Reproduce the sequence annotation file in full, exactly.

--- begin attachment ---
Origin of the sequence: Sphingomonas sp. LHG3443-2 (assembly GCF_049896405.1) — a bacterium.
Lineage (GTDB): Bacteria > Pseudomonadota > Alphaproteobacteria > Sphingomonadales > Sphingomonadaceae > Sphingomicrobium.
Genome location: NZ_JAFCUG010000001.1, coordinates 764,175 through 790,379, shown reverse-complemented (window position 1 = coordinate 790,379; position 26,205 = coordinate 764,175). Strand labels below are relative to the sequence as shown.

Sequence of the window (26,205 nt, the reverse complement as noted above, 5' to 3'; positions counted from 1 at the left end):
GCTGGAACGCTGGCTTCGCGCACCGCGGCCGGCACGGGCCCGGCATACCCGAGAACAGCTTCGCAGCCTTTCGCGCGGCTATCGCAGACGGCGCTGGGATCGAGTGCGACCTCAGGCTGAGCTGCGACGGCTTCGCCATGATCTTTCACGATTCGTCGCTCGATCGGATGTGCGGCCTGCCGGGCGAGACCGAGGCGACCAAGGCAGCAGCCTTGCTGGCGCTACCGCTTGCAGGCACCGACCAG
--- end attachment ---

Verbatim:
Origin of the sequence: Sphingomonas sp. LHG3443-2 (assembly GCF_049896405.1) — a bacterium.
Lineage (GTDB): Bacteria > Pseudomonadota > Alphaproteobacteria > Sphingomonadales > Sphingomonadaceae > Sphingomicrobium.
Genome location: NZ_JAFCUG010000001.1, coordinates 764,175 through 790,379, shown reverse-complemented (window position 1 = coordinate 790,379; position 26,205 = coordinate 764,175). Strand labels below are relative to the sequence as shown.

Sequence of the window (26,205 nt, the reverse complement as noted above, 5' to 3'; positions counted from 1 at the left end):
GCTGGAACGCTGGCTTCGCGCACCGCGGCCGGCACGGGCCCGGCATACCCGAGAACAGCTTCGCAGCCTTTCGCGCGGCTATCGCAGACGGCGCTGGGATCGAGTGCGACCTCAGGCTGAGCTGCGACGGCTTCGCCATGATCTTTCACGATTCGTCGCTCGATCGGATGTGCGGCCTGCCGGGCGAGACCGAGGCGACCAAGGCAGCAGCCTTGCTGGCGCTACCGCTTGCAGGCACCGACCAG